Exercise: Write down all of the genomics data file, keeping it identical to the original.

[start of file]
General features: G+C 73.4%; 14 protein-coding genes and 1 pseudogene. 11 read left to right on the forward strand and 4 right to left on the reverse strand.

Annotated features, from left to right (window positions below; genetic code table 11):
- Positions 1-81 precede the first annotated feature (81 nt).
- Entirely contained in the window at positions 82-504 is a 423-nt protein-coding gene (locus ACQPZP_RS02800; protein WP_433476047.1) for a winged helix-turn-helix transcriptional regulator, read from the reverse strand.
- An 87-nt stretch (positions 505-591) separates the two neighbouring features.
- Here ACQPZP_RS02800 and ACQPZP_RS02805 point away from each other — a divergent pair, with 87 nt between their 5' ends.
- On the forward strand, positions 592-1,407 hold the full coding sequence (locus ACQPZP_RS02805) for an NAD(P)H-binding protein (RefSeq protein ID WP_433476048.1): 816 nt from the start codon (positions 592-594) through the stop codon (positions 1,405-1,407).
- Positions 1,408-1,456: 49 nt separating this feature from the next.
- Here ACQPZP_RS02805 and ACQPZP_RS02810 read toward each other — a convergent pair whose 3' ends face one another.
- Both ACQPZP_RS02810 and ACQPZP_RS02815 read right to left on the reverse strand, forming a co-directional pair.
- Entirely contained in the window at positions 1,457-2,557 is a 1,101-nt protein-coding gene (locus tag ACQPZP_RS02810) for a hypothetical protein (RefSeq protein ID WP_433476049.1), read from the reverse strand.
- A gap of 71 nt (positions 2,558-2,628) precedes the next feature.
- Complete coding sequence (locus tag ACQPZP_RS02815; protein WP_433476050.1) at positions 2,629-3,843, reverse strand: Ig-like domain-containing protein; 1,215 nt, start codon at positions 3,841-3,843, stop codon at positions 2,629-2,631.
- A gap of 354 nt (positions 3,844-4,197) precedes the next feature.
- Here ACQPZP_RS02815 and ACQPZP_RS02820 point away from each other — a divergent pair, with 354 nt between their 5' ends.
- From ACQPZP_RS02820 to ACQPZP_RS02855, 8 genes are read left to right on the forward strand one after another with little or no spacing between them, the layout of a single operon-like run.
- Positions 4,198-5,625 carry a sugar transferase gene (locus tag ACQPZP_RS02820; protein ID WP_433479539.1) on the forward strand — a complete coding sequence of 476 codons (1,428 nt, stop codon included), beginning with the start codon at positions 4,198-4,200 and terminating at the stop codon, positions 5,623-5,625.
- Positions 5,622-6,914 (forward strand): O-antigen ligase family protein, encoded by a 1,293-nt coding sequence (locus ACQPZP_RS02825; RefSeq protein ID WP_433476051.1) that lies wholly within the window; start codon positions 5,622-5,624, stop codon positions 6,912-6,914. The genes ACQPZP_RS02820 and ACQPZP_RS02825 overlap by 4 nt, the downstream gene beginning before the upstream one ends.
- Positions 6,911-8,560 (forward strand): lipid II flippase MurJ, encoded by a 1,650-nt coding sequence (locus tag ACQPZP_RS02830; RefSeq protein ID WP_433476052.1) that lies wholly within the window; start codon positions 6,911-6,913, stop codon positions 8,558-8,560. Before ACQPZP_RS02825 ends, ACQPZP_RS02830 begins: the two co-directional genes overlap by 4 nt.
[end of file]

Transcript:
General features: G+C 73.4%; 14 protein-coding genes and 1 pseudogene. 11 read left to right on the forward strand and 4 right to left on the reverse strand.

Annotated features, from left to right (window positions below; genetic code table 11):
- Positions 1-81 precede the first annotated feature (81 nt).
- Entirely contained in the window at positions 82-504 is a 423-nt protein-coding gene (locus ACQPZP_RS02800; protein WP_433476047.1) for a winged helix-turn-helix transcriptional regulator, read from the reverse strand.
- An 87-nt stretch (positions 505-591) separates the two neighbouring features.
- Here ACQPZP_RS02800 and ACQPZP_RS02805 point away from each other — a divergent pair, with 87 nt between their 5' ends.
- On the forward strand, positions 592-1,407 hold the full coding sequence (locus ACQPZP_RS02805) for an NAD(P)H-binding protein (RefSeq protein ID WP_433476048.1): 816 nt from the start codon (positions 592-594) through the stop codon (positions 1,405-1,407).
- Positions 1,408-1,456: 49 nt separating this feature from the next.
- Here ACQPZP_RS02805 and ACQPZP_RS02810 read toward each other — a convergent pair whose 3' ends face one another.
- Both ACQPZP_RS02810 and ACQPZP_RS02815 read right to left on the reverse strand, forming a co-directional pair.
- Entirely contained in the window at positions 1,457-2,557 is a 1,101-nt protein-coding gene (locus tag ACQPZP_RS02810) for a hypothetical protein (RefSeq protein ID WP_433476049.1), read from the reverse strand.
- A gap of 71 nt (positions 2,558-2,628) precedes the next feature.
- Complete coding sequence (locus tag ACQPZP_RS02815; protein WP_433476050.1) at positions 2,629-3,843, reverse strand: Ig-like domain-containing protein; 1,215 nt, start codon at positions 3,841-3,843, stop codon at positions 2,629-2,631.
- A gap of 354 nt (positions 3,844-4,197) precedes the next feature.
- Here ACQPZP_RS02815 and ACQPZP_RS02820 point away from each other — a divergent pair, with 354 nt between their 5' ends.
- From ACQPZP_RS02820 to ACQPZP_RS02855, 8 genes are read left to right on the forward strand one after another with little or no spacing between them, the layout of a single operon-like run.
- Positions 4,198-5,625 carry a sugar transferase gene (locus tag ACQPZP_RS02820; protein ID WP_433479539.1) on the forward strand — a complete coding sequence of 476 codons (1,428 nt, stop codon included), beginning with the start codon at positions 4,198-4,200 and terminating at the stop codon, positions 5,623-5,625.
- Positions 5,622-6,914 (forward strand): O-antigen ligase family protein, encoded by a 1,293-nt coding sequence (locus ACQPZP_RS02825; RefSeq protein ID WP_433476051.1) that lies wholly within the window; start codon positions 5,622-5,624, stop codon positions 6,912-6,914. The genes ACQPZP_RS02820 and ACQPZP_RS02825 overlap by 4 nt, the downstream gene beginning before the upstream one ends.
- Positions 6,911-8,560 (forward strand): lipid II flippase MurJ, encoded by a 1,650-nt coding sequence (locus tag ACQPZP_RS02830; RefSeq protein ID WP_433476052.1) that lies wholly within the window; start codon positions 6,911-6,913, stop codon positions 8,558-8,560. Before ACQPZP_RS02825 ends, ACQPZP_RS02830 begins: the two co-directional genes overlap by 4 nt.